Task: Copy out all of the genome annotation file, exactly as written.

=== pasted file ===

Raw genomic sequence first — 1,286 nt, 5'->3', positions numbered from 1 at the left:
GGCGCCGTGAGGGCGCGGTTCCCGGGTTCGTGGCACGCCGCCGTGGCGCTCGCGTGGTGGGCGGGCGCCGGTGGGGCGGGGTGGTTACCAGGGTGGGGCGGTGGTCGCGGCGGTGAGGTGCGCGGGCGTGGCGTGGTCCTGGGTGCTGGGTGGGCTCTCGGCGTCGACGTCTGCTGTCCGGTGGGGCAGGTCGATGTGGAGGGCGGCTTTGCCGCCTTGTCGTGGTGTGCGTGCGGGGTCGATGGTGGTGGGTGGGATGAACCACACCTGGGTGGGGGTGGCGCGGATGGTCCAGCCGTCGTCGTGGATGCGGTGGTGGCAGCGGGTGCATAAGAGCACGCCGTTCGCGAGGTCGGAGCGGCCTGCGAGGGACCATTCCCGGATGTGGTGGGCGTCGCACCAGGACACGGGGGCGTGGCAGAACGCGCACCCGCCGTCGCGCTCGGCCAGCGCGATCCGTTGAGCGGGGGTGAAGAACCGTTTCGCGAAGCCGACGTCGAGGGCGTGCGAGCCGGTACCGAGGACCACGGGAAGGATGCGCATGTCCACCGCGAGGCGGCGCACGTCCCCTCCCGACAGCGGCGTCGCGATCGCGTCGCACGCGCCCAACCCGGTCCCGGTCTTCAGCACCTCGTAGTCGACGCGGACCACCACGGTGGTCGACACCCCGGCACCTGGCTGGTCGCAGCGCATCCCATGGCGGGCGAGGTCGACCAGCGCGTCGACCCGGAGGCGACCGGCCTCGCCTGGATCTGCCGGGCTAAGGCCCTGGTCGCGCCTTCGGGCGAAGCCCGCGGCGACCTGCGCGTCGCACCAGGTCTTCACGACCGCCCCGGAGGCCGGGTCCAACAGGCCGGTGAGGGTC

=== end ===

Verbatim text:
Raw genomic sequence first — 1,286 nt, 5'->3', positions numbered from 1 at the left:
GGCGCCGTGAGGGCGCGGTTCCCGGGTTCGTGGCACGCCGCCGTGGCGCTCGCGTGGTGGGCGGGCGCCGGTGGGGCGGGGTGGTTACCAGGGTGGGGCGGTGGTCGCGGCGGTGAGGTGCGCGGGCGTGGCGTGGTCCTGGGTGCTGGGTGGGCTCTCGGCGTCGACGTCTGCTGTCCGGTGGGGCAGGTCGATGTGGAGGGCGGCTTTGCCGCCTTGTCGTGGTGTGCGTGCGGGGTCGATGGTGGTGGGTGGGATGAACCACACCTGGGTGGGGGTGGCGCGGATGGTCCAGCCGTCGTCGTGGATGCGGTGGTGGCAGCGGGTGCATAAGAGCACGCCGTTCGCGAGGTCGGAGCGGCCTGCGAGGGACCATTCCCGGATGTGGTGGGCGTCGCACCAGGACACGGGGGCGTGGCAGAACGCGCACCCGCCGTCGCGCTCGGCCAGCGCGATCCGTTGAGCGGGGGTGAAGAACCGTTTCGCGAAGCCGACGTCGAGGGCGTGCGAGCCGGTACCGAGGACCACGGGAAGGATGCGCATGTCCACCGCGAGGCGGCGCACGTCCCCTCCCGACAGCGGCGTCGCGATCGCGTCGCACGCGCCCAACCCGGTCCCGGTCTTCAGCACCTCGTAGTCGACGCGGACCACCACGGTGGTCGACACCCCGGCACCTGGCTGGTCGCAGCGCATCCCATGGCGGGCGAGGTCGACCAGCGCGTCGACCCGGAGGCGACCGGCCTCGCCTGGATCTGCCGGGCTAAGGCCCTGGTCGCGCCTTCGGGCGAAGCCCGCGGCGACCTGCGCGTCGCACCAGGTCTTCACGACCGCCCCGGAGGCCGGGTCCAACAGGCCGGTGAGGGTC